Joe Biden’s Foreign Policy of Smoke and Mirrors

Shimmer Analysis
4 min readMay 18, 2024


On May 8, Joe Biden declared that the United States would withhold arms deliveries to Israel in the event of an offensive in Rafah. The announcement was swiftly condemned by sensible voices across the political spectrum. Twenty-six House Democrats signed a letter protesting Biden’s move to deter the Israelis from battling Hamas in its major stronghold. Matthew Continetti notes that Bernie Sanders was one of “the few lawmakers who unequivocally backed” the president’s decision. Yet observers were perhaps most incensed by a report that the administration had avoided mentioning the plan to withhold weapons until after Biden’s speech on Holocaust Remembrance Day. Human rights lawyer Arsen Ostrovsky wrote that involving Holocaust Remembrance Day in such political machinations was “below contempt.”

This despicable maneuver fits a broader pattern in Biden’s foreign policy, namely its obsession with appearances as opposed to reality. On the world stage, the president consistently prioritizes symbolism and spectacle over substance. For instance, the choice to instrumentalize Holocaust Remembrance Day bears a striking resemblance to his earlier attempt to squeeze some political capital out of the attacks of September 11, 2001. In 2021, as Jed Babbin recounts, Biden picked September 11 as the target date before which all US troops would be pulled from Afghanistan. The commitment was stated publicly in April, with no prior consultation of allies. “There were no conditions in Afghanistan compelling that retreat,” comments Babbin, “so the deadline was entirely arbitrary.”

Joe Biden being sworn in as vice president, 2009.

Biden has likewise elevated semblance over substance in his policy towards Russia. The commander-in-chief has done an impressive amount of verbal posturing on the issue, frequently straying into hyperbole. “For God’s sake, this man cannot remain in power,” he infamously said of Vladimir Putin, only for the White House to walk the comment back on the same day. Just two months ago, he accused Donald Trump of “bowing down” to Putin in a spech to Congress. A Radio Free Europe article reporting on the event knowingly remarked that Biden delivered them “as he sought to win over undecided voters.” That is indeed the right context in which to view such statements, which are clearly designed to make the elderly statesman appear proactive.

In his actions, however, Biden has been pitifully soft on Russia. As Daniel Kochis explains, Biden provoked the Kremlin to escalation in Ukraine by acquiescing to the construction of Nord Stream II and ramping up diplomacy with Moscow in a manner that showed “a near desperate desire for accommodation.”

Apparently, the Biden administration is under the impression that words and signs are more important than any underlying reality. What can explain this fetishization of images and statements? A few perspectives are possible.

In The Decadent Society, Ross Douthat argues that Western society is running out of energy as innovation in technology and ideology slows. Accordingly, much of our politics is degenerating into mere pretense. For instance, a great many “Antifa kids” are really just “playacting their revolution.” If Douthat is right, Biden’s playacted foreign policy certainly fits this pattern.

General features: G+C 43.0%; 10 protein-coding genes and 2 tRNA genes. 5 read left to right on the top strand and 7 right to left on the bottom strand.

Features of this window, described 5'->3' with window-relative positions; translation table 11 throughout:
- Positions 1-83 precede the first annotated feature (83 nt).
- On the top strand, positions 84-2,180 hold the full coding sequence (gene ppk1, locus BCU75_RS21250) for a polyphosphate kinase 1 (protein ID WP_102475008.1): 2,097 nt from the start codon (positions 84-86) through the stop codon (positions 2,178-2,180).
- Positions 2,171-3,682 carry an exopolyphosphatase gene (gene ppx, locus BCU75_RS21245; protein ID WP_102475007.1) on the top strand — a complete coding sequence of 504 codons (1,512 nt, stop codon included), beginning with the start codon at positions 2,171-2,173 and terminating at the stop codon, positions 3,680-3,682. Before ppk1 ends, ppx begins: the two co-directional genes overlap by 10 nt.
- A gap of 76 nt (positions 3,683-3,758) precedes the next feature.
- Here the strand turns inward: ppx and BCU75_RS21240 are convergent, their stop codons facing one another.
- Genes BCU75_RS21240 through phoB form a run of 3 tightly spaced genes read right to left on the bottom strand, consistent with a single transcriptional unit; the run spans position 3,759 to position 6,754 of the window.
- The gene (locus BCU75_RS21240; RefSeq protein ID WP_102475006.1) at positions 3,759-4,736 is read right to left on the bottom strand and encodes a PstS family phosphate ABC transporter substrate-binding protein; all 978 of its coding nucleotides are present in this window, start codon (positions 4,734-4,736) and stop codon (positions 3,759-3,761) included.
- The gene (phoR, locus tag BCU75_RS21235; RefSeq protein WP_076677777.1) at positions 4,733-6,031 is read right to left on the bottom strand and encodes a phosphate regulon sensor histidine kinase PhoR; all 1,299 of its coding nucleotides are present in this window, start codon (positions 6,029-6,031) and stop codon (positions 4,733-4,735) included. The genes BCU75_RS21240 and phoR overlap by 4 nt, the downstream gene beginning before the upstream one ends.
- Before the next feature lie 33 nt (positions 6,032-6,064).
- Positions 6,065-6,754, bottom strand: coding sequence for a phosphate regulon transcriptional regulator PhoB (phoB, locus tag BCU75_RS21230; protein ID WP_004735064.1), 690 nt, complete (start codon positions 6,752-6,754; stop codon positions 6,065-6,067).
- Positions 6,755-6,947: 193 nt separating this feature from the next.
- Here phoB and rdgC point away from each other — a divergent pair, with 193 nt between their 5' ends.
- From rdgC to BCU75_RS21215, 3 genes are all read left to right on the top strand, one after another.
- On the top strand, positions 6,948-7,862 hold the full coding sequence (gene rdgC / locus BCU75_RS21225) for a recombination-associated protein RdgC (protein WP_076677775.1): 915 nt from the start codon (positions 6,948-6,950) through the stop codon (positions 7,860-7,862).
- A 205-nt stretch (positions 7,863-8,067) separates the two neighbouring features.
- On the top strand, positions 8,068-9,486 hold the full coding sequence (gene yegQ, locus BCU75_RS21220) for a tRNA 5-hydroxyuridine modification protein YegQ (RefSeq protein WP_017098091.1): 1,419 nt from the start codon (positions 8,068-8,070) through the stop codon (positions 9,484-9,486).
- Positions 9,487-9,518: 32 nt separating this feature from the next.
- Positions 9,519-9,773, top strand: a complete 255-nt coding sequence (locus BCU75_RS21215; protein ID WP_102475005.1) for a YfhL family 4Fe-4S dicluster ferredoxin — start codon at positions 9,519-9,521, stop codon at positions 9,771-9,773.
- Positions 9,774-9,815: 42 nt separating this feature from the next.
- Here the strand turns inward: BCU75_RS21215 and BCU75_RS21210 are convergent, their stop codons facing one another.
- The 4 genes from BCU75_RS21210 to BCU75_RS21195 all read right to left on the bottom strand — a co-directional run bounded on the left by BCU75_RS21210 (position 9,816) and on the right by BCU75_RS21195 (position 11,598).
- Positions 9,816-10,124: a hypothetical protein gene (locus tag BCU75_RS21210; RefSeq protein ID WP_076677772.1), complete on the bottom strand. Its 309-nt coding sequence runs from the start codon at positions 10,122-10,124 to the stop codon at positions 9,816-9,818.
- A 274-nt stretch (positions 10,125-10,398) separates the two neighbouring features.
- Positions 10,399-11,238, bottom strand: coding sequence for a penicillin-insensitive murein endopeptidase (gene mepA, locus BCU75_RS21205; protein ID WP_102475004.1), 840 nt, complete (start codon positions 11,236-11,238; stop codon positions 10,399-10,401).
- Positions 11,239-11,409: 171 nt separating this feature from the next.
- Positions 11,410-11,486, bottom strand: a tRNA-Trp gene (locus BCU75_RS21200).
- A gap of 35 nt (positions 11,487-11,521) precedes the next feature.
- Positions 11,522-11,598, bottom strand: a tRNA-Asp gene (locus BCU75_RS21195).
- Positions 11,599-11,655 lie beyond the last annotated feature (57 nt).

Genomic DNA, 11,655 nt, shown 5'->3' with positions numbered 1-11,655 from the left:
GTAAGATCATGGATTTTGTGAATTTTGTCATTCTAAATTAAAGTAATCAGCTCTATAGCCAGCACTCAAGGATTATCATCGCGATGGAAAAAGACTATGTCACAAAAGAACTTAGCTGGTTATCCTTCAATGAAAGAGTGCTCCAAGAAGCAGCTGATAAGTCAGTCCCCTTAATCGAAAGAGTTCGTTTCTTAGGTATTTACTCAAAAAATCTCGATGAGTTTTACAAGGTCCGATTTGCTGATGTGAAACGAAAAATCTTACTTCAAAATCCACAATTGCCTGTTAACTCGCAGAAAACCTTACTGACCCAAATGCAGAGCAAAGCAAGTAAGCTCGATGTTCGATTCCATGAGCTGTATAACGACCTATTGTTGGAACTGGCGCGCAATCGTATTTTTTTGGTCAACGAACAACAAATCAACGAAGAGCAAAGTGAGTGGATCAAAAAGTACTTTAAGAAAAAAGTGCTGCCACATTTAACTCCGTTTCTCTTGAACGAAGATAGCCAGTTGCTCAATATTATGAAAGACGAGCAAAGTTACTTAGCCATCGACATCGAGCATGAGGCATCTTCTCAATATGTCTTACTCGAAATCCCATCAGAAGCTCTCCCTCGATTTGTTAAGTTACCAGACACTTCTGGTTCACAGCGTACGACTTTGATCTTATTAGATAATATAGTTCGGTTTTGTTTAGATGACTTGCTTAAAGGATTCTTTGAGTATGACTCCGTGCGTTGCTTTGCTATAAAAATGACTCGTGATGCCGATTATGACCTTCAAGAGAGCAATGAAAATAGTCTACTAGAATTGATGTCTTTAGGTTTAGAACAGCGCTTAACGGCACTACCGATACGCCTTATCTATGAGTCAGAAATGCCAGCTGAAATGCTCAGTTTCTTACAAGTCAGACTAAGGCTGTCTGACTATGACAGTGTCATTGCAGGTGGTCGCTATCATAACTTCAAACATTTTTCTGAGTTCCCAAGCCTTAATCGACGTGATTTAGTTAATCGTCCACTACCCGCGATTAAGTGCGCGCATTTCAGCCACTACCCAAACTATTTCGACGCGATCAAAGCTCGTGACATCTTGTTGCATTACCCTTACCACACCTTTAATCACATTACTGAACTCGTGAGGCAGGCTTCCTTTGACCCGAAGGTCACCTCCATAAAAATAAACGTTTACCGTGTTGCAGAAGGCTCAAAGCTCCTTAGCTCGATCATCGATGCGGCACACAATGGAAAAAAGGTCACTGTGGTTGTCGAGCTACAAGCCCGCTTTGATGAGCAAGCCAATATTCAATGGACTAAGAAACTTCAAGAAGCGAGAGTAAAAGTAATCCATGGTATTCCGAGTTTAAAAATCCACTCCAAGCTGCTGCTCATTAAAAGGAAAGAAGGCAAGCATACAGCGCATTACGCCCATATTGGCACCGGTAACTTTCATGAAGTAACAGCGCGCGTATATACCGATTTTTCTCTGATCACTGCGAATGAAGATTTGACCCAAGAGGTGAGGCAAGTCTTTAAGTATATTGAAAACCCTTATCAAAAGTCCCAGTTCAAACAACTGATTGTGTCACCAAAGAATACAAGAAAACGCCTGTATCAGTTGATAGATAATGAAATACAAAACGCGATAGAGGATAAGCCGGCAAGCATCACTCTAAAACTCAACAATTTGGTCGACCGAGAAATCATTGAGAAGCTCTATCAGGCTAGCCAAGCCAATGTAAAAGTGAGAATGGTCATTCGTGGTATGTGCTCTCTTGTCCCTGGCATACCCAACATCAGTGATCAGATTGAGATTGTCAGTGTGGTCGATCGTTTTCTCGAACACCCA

Another perspective is that Biden’s foreign policy follows the left-wing approach of “liberal internationalism,” which comes with an incorrigible tendency to over-emphasize norms, rhetoric, and diplomacy not backed by hard power. After all, Biden was Vice President when Barack Obama, in what may be his most infamous foreign-policy blunder, took Putin’s word that he would prevent the Syrian regime from using weapons again. Evidently, giving too much weight to mere words is a Democratic tradition.

Still, the simplest explanation is that, in concealing his planed backstabbing of Israel, Biden was simply being his usual, disingenuous self. The octogenarian ran as a moderate, then governed as a radical. Ergo, his whole presidency is based on a deceptive campaign. As Noah Rothman details, Biden has prevaricated not only about whether he would raise taxes on people with annual incomes below $400,000, but also about a slew of other issues related to policy as well as his personal history, some of them amusingly trivial. From day one, his term in office has been defined by deception. Why should his approach to Israel be any different?

Through its habitual dishonesty, the Biden administration supports terrorists who wish to not only Americans, but the whole world killed or subjugated. Mosab Hassan Yousef, whose father co-founded Hamas, warns that the organization’s ultimate goal is to create “a global Islamic state.” This intention can be seen in the statements of Hamas bosses. Notably, the terror group’s then leader, Khaled Meshaal, once enthused: “The day will come, within several years, when this world will change, submitting to the Arab Islamic will, Allah willing.” Biden’s actions put petty politics, liberal ideology, and sheer cowardice before the safety of the world, and every free nation should be fuming at him for it.